“Douglas Sparks, el abogado de la familia, dice que alguien se tiene que despertar y hacer que los arrendadores sigan la ley que requiera pantallas de proteccion en las ventanas.”

9 News logo
9 News Investigates: Drawn to the Edge. CBS - W*USA 9 News. 11 March 2003.

Attorney Doug Sparks represents the family in a lawsuit. He says: “The real issue is how many more children are going to die before management complies with the law? How much longer are we going to blame the victims? Why didn't they warn parents that another child fell?”

The Washington Post logo
Metro in Brief. Washington Post. 29 August 2001.

An employee of the apartment complex had removed a wire screen about a month ago. District law requires that outside windows be screened from March through November.

The Washington Post logo
District Toddler Dies in Fall From Sixth-Floor Window. Washington Post. 27 August 2001.

Landlord had removed screens from family’s apartment windows during August. A District toddler climbed through the opening and fell six floors to his death.

Jones Estate v. District of Columbia (Man dies from sudden cardiac arrest: improper emergency care)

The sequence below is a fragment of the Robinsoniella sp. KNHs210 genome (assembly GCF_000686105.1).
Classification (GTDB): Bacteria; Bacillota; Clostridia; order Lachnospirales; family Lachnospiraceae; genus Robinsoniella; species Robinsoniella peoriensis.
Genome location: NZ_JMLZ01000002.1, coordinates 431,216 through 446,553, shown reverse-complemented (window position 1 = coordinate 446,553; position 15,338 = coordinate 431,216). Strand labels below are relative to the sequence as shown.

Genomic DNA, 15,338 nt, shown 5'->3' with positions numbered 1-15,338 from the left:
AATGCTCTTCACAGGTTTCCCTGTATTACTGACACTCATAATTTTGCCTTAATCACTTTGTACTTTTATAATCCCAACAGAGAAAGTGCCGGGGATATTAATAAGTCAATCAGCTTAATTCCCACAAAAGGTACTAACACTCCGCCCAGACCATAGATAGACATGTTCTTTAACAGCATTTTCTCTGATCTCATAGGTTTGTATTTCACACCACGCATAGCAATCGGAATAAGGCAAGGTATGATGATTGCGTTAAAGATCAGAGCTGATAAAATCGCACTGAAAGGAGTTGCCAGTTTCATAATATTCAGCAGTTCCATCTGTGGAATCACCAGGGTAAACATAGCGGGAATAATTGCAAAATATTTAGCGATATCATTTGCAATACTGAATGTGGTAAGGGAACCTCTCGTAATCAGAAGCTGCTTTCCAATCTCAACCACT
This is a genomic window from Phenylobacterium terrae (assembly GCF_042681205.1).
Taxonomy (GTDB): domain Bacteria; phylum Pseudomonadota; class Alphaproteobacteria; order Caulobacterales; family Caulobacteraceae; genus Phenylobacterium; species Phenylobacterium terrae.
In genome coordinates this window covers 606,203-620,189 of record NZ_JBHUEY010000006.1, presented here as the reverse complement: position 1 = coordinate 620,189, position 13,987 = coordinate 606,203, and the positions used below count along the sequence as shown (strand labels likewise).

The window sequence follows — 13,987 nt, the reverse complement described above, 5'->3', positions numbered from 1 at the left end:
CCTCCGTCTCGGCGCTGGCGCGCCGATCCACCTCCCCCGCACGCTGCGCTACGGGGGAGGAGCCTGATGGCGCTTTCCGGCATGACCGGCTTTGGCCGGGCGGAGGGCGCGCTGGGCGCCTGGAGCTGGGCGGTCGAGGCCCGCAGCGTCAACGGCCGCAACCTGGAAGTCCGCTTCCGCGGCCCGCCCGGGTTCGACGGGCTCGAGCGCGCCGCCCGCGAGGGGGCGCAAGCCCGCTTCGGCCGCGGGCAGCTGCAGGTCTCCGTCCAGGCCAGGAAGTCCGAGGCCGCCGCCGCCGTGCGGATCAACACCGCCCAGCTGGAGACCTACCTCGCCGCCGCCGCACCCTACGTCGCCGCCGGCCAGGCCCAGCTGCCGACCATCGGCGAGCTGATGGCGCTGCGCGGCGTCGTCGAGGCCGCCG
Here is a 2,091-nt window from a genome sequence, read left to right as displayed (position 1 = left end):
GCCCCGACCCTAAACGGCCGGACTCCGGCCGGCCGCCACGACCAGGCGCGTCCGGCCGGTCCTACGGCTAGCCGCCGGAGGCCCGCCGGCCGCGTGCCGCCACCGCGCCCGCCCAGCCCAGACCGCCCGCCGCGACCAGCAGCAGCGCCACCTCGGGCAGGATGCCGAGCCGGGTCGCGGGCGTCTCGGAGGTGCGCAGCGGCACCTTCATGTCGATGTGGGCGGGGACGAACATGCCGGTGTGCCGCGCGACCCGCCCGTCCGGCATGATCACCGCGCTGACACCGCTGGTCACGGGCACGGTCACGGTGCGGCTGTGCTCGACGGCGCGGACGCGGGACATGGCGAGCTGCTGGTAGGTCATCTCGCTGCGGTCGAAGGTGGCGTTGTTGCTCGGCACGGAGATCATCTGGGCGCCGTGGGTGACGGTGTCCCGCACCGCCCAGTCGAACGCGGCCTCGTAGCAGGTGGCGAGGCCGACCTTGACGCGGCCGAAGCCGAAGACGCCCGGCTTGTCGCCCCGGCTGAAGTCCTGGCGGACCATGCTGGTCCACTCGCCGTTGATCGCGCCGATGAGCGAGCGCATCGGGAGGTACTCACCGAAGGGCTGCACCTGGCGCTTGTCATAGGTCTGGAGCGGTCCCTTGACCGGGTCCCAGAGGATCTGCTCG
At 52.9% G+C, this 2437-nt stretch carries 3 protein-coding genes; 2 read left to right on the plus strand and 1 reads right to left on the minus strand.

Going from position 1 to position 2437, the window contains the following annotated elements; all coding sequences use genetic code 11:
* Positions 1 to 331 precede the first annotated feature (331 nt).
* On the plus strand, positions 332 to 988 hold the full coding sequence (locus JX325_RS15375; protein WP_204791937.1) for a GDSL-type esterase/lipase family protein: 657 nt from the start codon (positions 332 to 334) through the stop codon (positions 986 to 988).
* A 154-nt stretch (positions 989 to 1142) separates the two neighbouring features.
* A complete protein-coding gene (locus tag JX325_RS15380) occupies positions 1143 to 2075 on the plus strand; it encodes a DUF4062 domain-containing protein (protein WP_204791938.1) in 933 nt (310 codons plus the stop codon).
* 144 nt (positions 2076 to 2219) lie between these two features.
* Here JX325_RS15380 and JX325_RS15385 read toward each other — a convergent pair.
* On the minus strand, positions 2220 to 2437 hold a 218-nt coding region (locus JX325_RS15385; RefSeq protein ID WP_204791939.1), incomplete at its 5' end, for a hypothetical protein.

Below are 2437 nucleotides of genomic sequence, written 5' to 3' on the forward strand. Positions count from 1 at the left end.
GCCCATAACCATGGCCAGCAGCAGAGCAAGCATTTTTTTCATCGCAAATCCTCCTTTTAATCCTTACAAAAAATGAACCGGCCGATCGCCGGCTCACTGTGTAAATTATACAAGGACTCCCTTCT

City Paper logo
Things Are Locking Up . Letter to the Editor (by Douglas Sparks). Washington City Paper. 2 May 2008.

“Although Jones' death occurred well before Devon Brown became the DOC Director, he did not pass the buck. Instead, Mr. Brown apologized to Jones' mother and made sure the entire correctional workforce was retrained, and assured Ms.' Durham that he would not tolerate neglect by DOC employees,” wrote Sparks. Read More

City Paper logo
FOLLOW THAT STORY. Department of Corrections Apologizes. Washington City Paper. 9 April 2008.

“Jennifer Durham settled her lawsuit last year for the death of her son at the D.C. Jail. A video of the incident showed that corrections officers failed to perform CPR or even the most basic life-saving measures on her son. The settlement for Jones' young daughter wasn't enough for Durhams' attorney, Douglas Sparks. He wanted Department of Corrections officials to meet directly with Durham. After they met with DOC Director Devon Brown, Durham said: “It made me feel like what [my son] went through . . . made a difference . . .” As a result of the settlement, the entire corrections workforce now is certified in everything from basic first aid to the operation of portable defibrillators.”

City Paper logo
Video Commentary . Letter to the Editor (by Douglas Sparks). Washington City Paper. 5 July 2007.

“Institutional indifference allowed Thomas Jones to die on a cold gym floor surrounded by poorly trained correctional officers . . . So, is it a bad thing that the public has learned of conditions in the jail? Or will the city make it right? The answer should matter to all people of conscience and good will because, in the words of Jones’ mother, “the next video could be your son,” wrote Sparks.